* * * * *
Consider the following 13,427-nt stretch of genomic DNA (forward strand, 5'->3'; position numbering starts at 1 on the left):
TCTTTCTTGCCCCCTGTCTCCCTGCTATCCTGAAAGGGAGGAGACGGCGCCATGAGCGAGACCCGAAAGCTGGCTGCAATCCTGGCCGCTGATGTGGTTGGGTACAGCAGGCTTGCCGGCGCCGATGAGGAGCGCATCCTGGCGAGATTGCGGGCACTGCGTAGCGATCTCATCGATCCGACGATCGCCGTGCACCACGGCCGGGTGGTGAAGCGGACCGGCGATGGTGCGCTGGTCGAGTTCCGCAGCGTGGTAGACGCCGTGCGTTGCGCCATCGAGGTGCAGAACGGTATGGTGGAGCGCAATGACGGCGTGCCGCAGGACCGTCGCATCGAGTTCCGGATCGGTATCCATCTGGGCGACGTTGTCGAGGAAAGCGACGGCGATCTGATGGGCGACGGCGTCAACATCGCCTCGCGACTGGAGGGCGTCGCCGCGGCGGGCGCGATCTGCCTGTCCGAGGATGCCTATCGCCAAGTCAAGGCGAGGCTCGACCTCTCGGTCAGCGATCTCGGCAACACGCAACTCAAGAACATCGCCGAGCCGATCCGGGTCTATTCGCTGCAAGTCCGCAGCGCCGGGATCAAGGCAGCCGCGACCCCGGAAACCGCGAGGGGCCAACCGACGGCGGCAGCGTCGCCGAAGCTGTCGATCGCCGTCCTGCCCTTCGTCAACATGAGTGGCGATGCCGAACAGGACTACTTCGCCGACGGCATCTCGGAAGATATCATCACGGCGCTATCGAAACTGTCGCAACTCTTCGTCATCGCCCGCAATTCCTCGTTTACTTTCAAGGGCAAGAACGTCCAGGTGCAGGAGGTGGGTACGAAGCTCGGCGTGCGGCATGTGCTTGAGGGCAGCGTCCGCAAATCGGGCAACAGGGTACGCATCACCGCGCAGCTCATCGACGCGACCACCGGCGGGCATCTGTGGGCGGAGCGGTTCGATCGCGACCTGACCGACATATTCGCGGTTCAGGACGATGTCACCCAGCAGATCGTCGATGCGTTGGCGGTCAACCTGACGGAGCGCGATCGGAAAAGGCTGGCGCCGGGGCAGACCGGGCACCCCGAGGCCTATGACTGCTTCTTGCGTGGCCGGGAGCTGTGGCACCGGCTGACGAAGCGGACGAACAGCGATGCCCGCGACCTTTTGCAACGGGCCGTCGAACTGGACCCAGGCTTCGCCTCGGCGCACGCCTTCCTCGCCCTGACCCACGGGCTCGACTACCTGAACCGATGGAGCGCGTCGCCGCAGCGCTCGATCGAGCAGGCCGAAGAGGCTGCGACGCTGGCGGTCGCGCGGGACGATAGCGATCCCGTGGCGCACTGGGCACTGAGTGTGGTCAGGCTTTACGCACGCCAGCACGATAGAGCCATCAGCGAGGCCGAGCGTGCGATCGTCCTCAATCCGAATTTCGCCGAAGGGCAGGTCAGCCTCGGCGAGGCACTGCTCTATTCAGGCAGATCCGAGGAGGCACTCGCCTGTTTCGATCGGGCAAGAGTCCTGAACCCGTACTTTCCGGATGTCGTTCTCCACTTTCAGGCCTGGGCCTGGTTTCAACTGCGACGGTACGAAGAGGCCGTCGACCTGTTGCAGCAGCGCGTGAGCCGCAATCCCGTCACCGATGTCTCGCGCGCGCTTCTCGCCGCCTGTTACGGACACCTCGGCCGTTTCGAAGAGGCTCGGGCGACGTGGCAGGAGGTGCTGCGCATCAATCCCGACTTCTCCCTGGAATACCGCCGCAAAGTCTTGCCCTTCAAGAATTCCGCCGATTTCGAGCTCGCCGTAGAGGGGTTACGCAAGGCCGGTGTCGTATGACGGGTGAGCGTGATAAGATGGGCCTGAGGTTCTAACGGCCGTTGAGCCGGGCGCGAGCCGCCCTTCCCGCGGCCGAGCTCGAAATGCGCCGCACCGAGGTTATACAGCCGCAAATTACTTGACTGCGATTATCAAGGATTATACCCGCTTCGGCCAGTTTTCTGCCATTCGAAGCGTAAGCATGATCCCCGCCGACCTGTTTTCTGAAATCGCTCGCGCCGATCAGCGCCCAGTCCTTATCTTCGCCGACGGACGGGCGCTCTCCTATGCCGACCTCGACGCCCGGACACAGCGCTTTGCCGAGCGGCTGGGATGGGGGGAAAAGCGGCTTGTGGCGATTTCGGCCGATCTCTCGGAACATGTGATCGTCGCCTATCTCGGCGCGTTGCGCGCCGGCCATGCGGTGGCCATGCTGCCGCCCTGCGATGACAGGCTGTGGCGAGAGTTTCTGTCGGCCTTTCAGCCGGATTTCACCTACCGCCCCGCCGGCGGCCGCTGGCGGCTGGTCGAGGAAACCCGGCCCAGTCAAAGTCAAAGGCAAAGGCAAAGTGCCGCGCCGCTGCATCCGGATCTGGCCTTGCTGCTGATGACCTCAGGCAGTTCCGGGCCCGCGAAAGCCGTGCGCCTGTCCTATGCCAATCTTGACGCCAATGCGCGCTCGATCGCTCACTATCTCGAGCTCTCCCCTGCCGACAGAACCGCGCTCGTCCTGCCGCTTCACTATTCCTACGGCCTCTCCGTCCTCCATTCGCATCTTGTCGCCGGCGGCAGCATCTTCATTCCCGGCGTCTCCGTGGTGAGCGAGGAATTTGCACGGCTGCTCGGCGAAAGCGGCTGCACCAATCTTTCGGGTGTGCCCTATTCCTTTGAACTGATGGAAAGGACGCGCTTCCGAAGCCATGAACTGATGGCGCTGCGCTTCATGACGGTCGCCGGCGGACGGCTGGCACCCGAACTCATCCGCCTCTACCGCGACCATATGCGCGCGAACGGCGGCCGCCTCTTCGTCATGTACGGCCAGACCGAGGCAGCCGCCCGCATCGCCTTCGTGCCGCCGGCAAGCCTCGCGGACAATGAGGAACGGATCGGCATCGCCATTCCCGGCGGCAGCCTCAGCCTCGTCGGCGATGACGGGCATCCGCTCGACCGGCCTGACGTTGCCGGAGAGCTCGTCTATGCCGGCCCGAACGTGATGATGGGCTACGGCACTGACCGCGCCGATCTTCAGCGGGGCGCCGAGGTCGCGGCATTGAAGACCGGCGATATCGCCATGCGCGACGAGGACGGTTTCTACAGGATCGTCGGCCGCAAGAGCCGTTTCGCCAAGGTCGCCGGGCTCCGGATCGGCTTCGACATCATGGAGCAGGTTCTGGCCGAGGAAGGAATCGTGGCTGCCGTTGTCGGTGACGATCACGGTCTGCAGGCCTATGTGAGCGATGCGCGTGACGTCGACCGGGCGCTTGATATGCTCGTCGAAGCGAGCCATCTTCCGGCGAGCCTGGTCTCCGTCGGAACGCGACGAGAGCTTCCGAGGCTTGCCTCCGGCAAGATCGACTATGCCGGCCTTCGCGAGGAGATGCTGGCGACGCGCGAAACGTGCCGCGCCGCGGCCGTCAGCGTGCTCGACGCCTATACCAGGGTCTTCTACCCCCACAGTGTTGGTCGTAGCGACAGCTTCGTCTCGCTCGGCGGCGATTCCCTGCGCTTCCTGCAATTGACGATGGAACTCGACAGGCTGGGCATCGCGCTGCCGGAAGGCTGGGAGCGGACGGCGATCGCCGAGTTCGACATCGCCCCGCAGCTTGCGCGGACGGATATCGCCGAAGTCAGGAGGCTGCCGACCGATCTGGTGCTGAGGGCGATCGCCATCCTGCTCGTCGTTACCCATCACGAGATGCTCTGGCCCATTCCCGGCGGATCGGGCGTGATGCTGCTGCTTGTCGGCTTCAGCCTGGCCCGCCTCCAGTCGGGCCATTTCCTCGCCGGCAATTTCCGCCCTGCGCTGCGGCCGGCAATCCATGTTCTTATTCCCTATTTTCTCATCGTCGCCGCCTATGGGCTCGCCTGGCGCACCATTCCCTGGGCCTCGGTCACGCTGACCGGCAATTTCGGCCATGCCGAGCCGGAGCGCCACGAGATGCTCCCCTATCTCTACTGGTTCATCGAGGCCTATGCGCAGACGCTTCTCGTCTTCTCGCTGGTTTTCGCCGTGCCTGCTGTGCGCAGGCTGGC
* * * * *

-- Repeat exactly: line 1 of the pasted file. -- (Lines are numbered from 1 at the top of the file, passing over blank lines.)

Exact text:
Consider the following 13,427-nt stretch of genomic DNA (forward strand, 5'->3'; position numbering starts at 1 on the left):